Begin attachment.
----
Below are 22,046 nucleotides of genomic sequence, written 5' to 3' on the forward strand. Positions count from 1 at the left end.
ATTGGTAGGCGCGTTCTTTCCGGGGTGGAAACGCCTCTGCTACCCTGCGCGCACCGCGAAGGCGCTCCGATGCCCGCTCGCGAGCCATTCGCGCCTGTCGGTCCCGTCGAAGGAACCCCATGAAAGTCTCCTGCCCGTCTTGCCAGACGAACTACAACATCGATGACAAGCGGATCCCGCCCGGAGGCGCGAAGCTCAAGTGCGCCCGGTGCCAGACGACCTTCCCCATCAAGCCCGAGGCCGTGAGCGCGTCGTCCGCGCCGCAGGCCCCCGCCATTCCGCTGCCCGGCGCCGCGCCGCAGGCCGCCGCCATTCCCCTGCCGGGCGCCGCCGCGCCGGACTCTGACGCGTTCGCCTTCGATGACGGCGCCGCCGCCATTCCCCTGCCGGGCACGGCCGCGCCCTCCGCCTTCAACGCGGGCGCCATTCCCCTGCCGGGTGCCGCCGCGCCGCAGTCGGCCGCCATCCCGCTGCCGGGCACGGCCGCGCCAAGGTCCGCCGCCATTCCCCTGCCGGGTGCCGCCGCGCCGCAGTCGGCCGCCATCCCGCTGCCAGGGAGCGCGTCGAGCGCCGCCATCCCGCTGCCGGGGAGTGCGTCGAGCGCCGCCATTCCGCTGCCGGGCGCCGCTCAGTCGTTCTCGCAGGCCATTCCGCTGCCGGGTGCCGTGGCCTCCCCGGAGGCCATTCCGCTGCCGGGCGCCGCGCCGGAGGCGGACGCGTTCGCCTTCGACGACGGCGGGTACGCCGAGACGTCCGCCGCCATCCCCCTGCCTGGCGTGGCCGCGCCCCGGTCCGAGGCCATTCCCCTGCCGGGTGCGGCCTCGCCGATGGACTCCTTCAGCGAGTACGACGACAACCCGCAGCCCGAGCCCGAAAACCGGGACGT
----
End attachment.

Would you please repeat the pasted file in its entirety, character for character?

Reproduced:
Below are 22,046 nucleotides of genomic sequence, written 5' to 3' on the forward strand. Positions count from 1 at the left end.
ATTGGTAGGCGCGTTCTTTCCGGGGTGGAAACGCCTCTGCTACCCTGCGCGCACCGCGAAGGCGCTCCGATGCCCGCTCGCGAGCCATTCGCGCCTGTCGGTCCCGTCGAAGGAACCCCATGAAAGTCTCCTGCCCGTCTTGCCAGACGAACTACAACATCGATGACAAGCGGATCCCGCCCGGAGGCGCGAAGCTCAAGTGCGCCCGGTGCCAGACGACCTTCCCCATCAAGCCCGAGGCCGTGAGCGCGTCGTCCGCGCCGCAGGCCCCCGCCATTCCGCTGCCCGGCGCCGCGCCGCAGGCCGCCGCCATTCCCCTGCCGGGCGCCGCCGCGCCGGACTCTGACGCGTTCGCCTTCGATGACGGCGCCGCCGCCATTCCCCTGCCGGGCACGGCCGCGCCCTCCGCCTTCAACGCGGGCGCCATTCCCCTGCCGGGTGCCGCCGCGCCGCAGTCGGCCGCCATCCCGCTGCCGGGCACGGCCGCGCCAAGGTCCGCCGCCATTCCCCTGCCGGGTGCCGCCGCGCCGCAGTCGGCCGCCATCCCGCTGCCAGGGAGCGCGTCGAGCGCCGCCATCCCGCTGCCGGGGAGTGCGTCGAGCGCCGCCATTCCGCTGCCGGGCGCCGCTCAGTCGTTCTCGCAGGCCATTCCGCTGCCGGGTGCCGTGGCCTCCCCGGAGGCCATTCCGCTGCCGGGCGCCGCGCCGGAGGCGGACGCGTTCGCCTTCGACGACGGCGGGTACGCCGAGACGTCCGCCGCCATCCCCCTGCCTGGCGTGGCCGCGCCCCGGTCCGAGGCCATTCCCCTGCCGGGTGCGGCCTCGCCGATGGACTCCTTCAGCGAGTACGACGACAACCCGCAGCCCGAGCCCGAAAACCGGGACGT